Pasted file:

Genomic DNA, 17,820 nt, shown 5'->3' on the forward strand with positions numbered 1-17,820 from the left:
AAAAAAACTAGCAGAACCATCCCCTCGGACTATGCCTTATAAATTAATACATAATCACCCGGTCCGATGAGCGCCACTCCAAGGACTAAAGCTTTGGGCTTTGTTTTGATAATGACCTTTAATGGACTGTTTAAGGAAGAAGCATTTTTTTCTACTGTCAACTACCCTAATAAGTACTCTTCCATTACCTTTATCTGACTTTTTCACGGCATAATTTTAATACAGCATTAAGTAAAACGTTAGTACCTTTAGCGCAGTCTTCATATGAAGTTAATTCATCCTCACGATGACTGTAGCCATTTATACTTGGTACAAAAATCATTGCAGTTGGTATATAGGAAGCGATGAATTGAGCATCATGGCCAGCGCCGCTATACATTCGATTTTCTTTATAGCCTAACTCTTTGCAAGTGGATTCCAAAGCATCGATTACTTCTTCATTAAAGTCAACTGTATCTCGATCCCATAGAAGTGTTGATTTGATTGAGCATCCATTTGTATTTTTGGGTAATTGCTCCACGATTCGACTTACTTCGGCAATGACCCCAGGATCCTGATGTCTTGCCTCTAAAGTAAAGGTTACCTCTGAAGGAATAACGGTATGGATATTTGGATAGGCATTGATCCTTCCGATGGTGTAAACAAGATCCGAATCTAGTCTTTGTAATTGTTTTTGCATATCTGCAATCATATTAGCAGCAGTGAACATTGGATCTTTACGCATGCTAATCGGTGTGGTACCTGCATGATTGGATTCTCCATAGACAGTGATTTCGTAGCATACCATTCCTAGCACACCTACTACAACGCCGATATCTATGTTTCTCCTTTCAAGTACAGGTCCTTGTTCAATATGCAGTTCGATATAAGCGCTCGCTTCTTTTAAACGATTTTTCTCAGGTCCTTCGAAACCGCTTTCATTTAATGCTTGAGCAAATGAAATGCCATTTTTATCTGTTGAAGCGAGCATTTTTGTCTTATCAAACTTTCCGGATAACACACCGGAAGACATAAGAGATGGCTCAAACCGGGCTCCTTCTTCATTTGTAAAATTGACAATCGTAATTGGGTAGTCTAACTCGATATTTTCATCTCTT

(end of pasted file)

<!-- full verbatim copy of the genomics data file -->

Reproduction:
Genomic DNA, 17,820 nt, shown 5'->3' on the forward strand with positions numbered 1-17,820 from the left:
AAAAAAACTAGCAGAACCATCCCCTCGGACTATGCCTTATAAATTAATACATAATCACCCGGTCCGATGAGCGCCACTCCAAGGACTAAAGCTTTGGGCTTTGTTTTGATAATGACCTTTAATGGACTGTTTAAGGAAGAAGCATTTTTTTCTACTGTCAACTACCCTAATAAGTACTCTTCCATTACCTTTATCTGACTTTTTCACGGCATAATTTTAATACAGCATTAAGTAAAACGTTAGTACCTTTAGCGCAGTCTTCATATGAAGTTAATTCATCCTCACGATGACTGTAGCCATTTATACTTGGTACAAAAATCATTGCAGTTGGTATATAGGAAGCGATGAATTGAGCATCATGGCCAGCGCCGCTATACATTCGATTTTCTTTATAGCCTAACTCTTTGCAAGTGGATTCCAAAGCATCGATTACTTCTTCATTAAAGTCAACTGTATCTCGATCCCATAGAAGTGTTGATTTGATTGAGCATCCATTTGTATTTTTGGGTAATTGCTCCACGATTCGACTTACTTCGGCAATGACCCCAGGATCCTGATGTCTTGCCTCTAAAGTAAAGGTTACCTCTGAAGGAATAACGGTATGGATATTTGGATAGGCATTGATCCTTCCGATGGTGTAAACAAGATCCGAATCTAGTCTTTGTAATTGTTTTTGCATATCTGCAATCATATTAGCAGCAGTGAACATTGGATCTTTACGCATGCTAATCGGTGTGGTACCTGCATGATTGGATTCTCCATAGACAGTGATTTCGTAGCATACCATTCCTAGCACACCTACTACAACGCCGATATCTATGTTTCTCCTTTCAAGTACAGGTCCTTGTTCAATATGCAGTTCGATATAAGCGCTCGCTTCTTTTAAACGATTTTTCTCAGGTCCTTCGAAACCGCTTTCATTTAATGCTTGAGCAAATGAAATGCCATTTTTATCTGTTGAAGCGAGCATTTTTGTCTTATCAAACTTTCCGGATAACACACCGGAAGACATAAGAGATGGCTCAAACCGGGCTCCTTCTTCATTTGTAAAATTGACAATCGTAATTGGGTAGTCTAACTCGATATTTTCATCTCTT